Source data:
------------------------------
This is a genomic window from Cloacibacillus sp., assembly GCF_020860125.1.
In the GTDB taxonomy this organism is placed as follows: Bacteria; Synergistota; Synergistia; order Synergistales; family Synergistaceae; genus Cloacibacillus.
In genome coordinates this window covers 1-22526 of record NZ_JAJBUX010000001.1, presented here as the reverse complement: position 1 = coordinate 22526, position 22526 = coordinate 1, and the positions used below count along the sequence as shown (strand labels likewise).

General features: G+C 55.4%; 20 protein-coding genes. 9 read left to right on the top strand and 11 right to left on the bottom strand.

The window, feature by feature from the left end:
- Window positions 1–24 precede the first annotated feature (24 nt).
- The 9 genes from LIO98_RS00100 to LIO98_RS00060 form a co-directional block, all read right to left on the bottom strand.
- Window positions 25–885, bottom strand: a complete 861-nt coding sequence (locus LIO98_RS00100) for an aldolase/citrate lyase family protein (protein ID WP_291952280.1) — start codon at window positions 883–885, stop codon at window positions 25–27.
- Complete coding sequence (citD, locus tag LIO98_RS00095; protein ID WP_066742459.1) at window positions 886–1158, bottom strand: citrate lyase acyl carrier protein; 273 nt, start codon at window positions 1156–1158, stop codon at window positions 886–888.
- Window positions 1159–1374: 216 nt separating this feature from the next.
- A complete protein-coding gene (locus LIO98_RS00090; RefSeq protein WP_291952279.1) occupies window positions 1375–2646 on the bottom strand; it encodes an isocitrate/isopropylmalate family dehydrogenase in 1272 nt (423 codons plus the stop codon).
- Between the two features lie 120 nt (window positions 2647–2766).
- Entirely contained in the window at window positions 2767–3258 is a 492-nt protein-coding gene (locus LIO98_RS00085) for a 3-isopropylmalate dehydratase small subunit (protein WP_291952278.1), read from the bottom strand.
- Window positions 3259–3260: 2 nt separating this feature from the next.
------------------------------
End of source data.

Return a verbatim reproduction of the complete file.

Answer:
This is a genomic window from Cloacibacillus sp., assembly GCF_020860125.1.
In the GTDB taxonomy this organism is placed as follows: Bacteria; Synergistota; Synergistia; order Synergistales; family Synergistaceae; genus Cloacibacillus.
In genome coordinates this window covers 1-22526 of record NZ_JAJBUX010000001.1, presented here as the reverse complement: position 1 = coordinate 22526, position 22526 = coordinate 1, and the positions used below count along the sequence as shown (strand labels likewise).

General features: G+C 55.4%; 20 protein-coding genes. 9 read left to right on the top strand and 11 right to left on the bottom strand.

The window, feature by feature from the left end:
- Window positions 1–24 precede the first annotated feature (24 nt).
- The 9 genes from LIO98_RS00100 to LIO98_RS00060 form a co-directional block, all read right to left on the bottom strand.
- Window positions 25–885, bottom strand: a complete 861-nt coding sequence (locus LIO98_RS00100) for an aldolase/citrate lyase family protein (protein ID WP_291952280.1) — start codon at window positions 883–885, stop codon at window positions 25–27.
- Complete coding sequence (citD, locus tag LIO98_RS00095; protein ID WP_066742459.1) at window positions 886–1158, bottom strand: citrate lyase acyl carrier protein; 273 nt, start codon at window positions 1156–1158, stop codon at window positions 886–888.
- Window positions 1159–1374: 216 nt separating this feature from the next.
- A complete protein-coding gene (locus LIO98_RS00090; RefSeq protein WP_291952279.1) occupies window positions 1375–2646 on the bottom strand; it encodes an isocitrate/isopropylmalate family dehydrogenase in 1272 nt (423 codons plus the stop codon).
- Between the two features lie 120 nt (window positions 2647–2766).
- Entirely contained in the window at window positions 2767–3258 is a 492-nt protein-coding gene (locus LIO98_RS00085) for a 3-isopropylmalate dehydratase small subunit (protein WP_291952278.1), read from the bottom strand.
- Window positions 3259–3260: 2 nt separating this feature from the next.